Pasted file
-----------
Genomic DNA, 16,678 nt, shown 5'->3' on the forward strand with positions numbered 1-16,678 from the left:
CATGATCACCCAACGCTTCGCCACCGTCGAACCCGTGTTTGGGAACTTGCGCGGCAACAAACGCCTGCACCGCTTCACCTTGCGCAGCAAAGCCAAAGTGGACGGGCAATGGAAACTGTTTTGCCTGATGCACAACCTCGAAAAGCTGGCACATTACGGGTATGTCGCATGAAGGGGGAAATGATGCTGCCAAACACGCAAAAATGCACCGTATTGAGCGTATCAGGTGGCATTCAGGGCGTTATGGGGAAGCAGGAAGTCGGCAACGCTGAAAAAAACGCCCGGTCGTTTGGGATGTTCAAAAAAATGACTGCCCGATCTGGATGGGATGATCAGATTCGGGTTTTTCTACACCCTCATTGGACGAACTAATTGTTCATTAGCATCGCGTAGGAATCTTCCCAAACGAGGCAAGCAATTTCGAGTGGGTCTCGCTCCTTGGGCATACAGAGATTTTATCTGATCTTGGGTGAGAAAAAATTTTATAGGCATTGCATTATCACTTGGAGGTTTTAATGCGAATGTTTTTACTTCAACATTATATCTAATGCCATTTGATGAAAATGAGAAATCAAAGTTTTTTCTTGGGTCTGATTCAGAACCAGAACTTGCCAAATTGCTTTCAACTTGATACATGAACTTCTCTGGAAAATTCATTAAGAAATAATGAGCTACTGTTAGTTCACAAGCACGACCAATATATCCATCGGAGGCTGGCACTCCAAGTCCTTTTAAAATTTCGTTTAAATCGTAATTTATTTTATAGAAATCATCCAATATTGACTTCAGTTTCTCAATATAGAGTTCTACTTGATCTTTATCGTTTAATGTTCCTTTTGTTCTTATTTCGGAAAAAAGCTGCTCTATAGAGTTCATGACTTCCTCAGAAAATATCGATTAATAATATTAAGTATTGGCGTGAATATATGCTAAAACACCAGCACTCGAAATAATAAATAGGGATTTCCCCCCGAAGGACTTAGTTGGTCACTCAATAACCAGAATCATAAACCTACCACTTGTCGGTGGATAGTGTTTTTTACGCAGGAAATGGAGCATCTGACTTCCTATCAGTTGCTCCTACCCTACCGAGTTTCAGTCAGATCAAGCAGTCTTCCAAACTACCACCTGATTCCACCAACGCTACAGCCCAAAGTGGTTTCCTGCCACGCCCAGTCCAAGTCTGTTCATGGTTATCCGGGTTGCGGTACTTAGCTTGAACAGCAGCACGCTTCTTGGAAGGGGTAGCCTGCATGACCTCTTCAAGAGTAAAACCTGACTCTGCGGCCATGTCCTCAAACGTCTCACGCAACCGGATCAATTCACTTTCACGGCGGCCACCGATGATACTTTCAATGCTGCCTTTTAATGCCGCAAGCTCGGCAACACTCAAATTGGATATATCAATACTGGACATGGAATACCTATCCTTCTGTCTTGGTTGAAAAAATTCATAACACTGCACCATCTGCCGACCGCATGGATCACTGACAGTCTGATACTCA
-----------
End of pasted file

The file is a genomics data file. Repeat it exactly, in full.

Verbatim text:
Genomic DNA, 16,678 nt, shown 5'->3' on the forward strand with positions numbered 1-16,678 from the left:
CATGATCACCCAACGCTTCGCCACCGTCGAACCCGTGTTTGGGAACTTGCGCGGCAACAAACGCCTGCACCGCTTCACCTTGCGCAGCAAAGCCAAAGTGGACGGGCAATGGAAACTGTTTTGCCTGATGCACAACCTCGAAAAGCTGGCACATTACGGGTATGTCGCATGAAGGGGGAAATGATGCTGCCAAACACGCAAAAATGCACCGTATTGAGCGTATCAGGTGGCATTCAGGGCGTTATGGGGAAGCAGGAAGTCGGCAACGCTGAAAAAAACGCCCGGTCGTTTGGGATGTTCAAAAAAATGACTGCCCGATCTGGATGGGATGATCAGATTCGGGTTTTTCTACACCCTCATTGGACGAACTAATTGTTCATTAGCATCGCGTAGGAATCTTCCCAAACGAGGCAAGCAATTTCGAGTGGGTCTCGCTCCTTGGGCATACAGAGATTTTATCTGATCTTGGGTGAGAAAAAATTTTATAGGCATTGCATTATCACTTGGAGGTTTTAATGCGAATGTTTTTACTTCAACATTATATCTAATGCCATTTGATGAAAATGAGAAATCAAAGTTTTTTCTTGGGTCTGATTCAGAACCAGAACTTGCCAAATTGCTTTCAACTTGATACATGAACTTCTCTGGAAAATTCATTAAGAAATAATGAGCTACTGTTAGTTCACAAGCACGACCAATATATCCATCGGAGGCTGGCACTCCAAGTCCTTTTAAAATTTCGTTTAAATCGTAATTTATTTTATAGAAATCATCCAATATTGACTTCAGTTTCTCAATATAGAGTTCTACTTGATCTTTATCGTTTAATGTTCCTTTTGTTCTTATTTCGGAAAAAAGCTGCTCTATAGAGTTCATGACTTCCTCAGAAAATATCGATTAATAATATTAAGTATTGGCGTGAATATATGCTAAAACACCAGCACTCGAAATAATAAATAGGGATTTCCCCCCGAAGGACTTAGTTGGTCACTCAATAACCAGAATCATAAACCTACCACTTGTCGGTGGATAGTGTTTTTTACGCAGGAAATGGAGCATCTGACTTCCTATCAGTTGCTCCTACCCTACCGAGTTTCAGTCAGATCAAGCAGTCTTCCAAACTACCACCTGATTCCACCAACGCTACAGCCCAAAGTGGTTTCCTGCCACGCCCAGTCCAAGTCTGTTCATGGTTATCCGGGTTGCGGTACTTAGCTTGAACAGCAGCACGCTTCTTGGAAGGGGTAGCCTGCATGACCTCTTCAAGAGTAAAACCTGACTCTGCGGCCATGTCCTCAAACGTCTCACGCAACCGGATCAATTCACTTTCACGGCGGCCACCGATGATACTTTCAATGCTGCCTTTTAATGCCGCAAGCTCGGCAACACTCAAATTGGATATATCAATACTGGACATGGAATACCTATCCTTCTGTCTTGGTTGAAAAAATTCATAACACTGCACCATCTGCCGACCGCATGGATCACTGACAGTCTGATACTCA